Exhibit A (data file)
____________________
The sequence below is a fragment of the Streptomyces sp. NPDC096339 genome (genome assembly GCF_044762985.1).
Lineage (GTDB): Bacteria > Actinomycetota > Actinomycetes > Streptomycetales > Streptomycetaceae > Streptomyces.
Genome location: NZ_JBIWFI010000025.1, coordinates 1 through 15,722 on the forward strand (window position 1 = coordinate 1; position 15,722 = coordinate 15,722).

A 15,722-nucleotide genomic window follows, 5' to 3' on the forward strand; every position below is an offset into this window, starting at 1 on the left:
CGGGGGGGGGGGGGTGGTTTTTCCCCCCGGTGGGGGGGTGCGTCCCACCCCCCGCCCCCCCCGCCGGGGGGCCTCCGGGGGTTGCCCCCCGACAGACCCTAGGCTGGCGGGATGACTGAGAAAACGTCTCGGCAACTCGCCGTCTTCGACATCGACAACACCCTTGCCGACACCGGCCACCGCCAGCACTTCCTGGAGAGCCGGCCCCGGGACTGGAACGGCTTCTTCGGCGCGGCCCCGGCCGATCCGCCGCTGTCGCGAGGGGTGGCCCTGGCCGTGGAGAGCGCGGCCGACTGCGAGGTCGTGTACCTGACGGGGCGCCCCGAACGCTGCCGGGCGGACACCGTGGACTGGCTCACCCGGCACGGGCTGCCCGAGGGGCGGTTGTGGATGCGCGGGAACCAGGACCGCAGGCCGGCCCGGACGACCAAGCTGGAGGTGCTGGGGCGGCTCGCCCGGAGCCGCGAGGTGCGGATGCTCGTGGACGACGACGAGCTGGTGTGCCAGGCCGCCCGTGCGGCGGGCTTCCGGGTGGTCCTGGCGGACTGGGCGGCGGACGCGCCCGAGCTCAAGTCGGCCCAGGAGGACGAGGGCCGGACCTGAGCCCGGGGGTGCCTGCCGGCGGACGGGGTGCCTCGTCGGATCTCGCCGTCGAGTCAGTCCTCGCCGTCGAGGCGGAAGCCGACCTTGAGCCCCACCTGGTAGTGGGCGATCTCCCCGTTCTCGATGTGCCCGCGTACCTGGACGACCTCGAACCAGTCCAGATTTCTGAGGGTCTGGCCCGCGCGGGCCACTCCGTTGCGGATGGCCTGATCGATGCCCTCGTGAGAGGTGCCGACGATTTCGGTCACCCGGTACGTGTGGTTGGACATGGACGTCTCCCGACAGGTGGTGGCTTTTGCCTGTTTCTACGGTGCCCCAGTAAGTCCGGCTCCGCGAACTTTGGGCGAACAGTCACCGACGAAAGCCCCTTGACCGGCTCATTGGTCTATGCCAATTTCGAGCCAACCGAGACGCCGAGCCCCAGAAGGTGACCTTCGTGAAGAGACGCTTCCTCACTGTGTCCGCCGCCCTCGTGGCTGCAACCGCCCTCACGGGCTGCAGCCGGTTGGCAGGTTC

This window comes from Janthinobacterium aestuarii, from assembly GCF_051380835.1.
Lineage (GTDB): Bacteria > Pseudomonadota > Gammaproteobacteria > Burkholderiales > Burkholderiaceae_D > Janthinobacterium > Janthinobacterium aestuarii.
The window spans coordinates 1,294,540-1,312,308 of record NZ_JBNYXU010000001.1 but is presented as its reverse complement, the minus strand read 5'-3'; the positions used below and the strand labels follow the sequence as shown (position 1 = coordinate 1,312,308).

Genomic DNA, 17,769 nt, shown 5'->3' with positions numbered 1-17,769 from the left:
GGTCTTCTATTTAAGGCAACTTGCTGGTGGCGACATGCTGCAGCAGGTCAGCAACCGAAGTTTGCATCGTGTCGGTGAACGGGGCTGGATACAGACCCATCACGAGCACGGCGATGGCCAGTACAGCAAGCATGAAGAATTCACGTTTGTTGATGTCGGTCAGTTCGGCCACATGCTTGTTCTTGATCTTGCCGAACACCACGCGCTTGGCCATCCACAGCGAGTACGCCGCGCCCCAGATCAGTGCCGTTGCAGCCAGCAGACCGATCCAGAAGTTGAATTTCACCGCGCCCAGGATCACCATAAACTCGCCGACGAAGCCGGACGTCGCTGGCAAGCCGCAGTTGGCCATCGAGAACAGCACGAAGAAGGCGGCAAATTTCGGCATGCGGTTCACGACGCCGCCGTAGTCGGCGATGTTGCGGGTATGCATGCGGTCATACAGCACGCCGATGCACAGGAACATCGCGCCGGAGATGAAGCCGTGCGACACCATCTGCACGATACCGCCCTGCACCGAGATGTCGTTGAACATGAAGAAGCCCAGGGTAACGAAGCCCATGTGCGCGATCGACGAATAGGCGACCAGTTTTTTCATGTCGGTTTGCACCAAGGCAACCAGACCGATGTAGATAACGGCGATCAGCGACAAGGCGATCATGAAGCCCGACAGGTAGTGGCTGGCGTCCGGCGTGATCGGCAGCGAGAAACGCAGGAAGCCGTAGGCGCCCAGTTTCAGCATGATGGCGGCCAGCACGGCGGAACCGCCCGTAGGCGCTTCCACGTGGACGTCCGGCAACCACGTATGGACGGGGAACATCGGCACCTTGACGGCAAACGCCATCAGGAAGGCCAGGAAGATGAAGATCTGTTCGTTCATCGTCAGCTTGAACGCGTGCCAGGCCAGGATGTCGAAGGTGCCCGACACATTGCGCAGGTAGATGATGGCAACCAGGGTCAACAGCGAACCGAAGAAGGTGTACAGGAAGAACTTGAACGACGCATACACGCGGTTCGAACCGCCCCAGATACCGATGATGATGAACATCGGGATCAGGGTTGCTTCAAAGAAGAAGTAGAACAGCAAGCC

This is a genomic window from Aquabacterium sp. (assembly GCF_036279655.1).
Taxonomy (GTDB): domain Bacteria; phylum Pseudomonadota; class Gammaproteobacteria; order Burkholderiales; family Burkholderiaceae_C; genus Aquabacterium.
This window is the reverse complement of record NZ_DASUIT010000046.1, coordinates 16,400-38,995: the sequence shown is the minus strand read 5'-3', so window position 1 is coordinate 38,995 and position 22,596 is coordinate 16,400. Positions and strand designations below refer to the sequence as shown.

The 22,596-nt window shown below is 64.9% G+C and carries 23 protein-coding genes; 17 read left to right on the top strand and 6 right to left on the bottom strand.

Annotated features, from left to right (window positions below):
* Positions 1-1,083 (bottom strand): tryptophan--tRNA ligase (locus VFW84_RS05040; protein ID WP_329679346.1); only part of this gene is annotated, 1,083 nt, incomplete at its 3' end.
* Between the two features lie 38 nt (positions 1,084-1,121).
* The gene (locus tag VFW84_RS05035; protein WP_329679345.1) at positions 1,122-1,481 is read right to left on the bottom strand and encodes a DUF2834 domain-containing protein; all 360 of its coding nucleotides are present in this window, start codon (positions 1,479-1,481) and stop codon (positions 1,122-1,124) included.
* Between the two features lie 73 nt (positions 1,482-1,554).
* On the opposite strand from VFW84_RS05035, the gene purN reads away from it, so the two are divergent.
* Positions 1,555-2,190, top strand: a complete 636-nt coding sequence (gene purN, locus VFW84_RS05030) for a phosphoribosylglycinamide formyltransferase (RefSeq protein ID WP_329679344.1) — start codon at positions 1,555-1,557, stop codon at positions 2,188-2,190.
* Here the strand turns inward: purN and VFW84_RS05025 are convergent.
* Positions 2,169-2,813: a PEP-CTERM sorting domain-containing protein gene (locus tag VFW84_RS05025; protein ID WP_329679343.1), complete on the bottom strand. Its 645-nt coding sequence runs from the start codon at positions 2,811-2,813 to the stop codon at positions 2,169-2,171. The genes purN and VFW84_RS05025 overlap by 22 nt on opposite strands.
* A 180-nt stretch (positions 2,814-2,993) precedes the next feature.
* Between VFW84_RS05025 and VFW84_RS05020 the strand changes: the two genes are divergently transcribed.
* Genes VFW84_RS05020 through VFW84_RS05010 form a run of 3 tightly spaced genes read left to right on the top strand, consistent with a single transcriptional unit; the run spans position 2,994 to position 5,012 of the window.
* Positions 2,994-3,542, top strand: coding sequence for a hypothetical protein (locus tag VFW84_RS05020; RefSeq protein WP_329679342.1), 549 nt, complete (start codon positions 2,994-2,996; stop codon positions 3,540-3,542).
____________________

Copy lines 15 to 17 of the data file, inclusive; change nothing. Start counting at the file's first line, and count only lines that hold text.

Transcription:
Annotated features, from left to right (window positions below):
* Positions 1-1,083 (bottom strand): tryptophan--tRNA ligase (locus VFW84_RS05040; protein ID WP_329679346.1); only part of this gene is annotated, 1,083 nt, incomplete at its 3' end.
* Between the two features lie 38 nt (positions 1,084-1,121).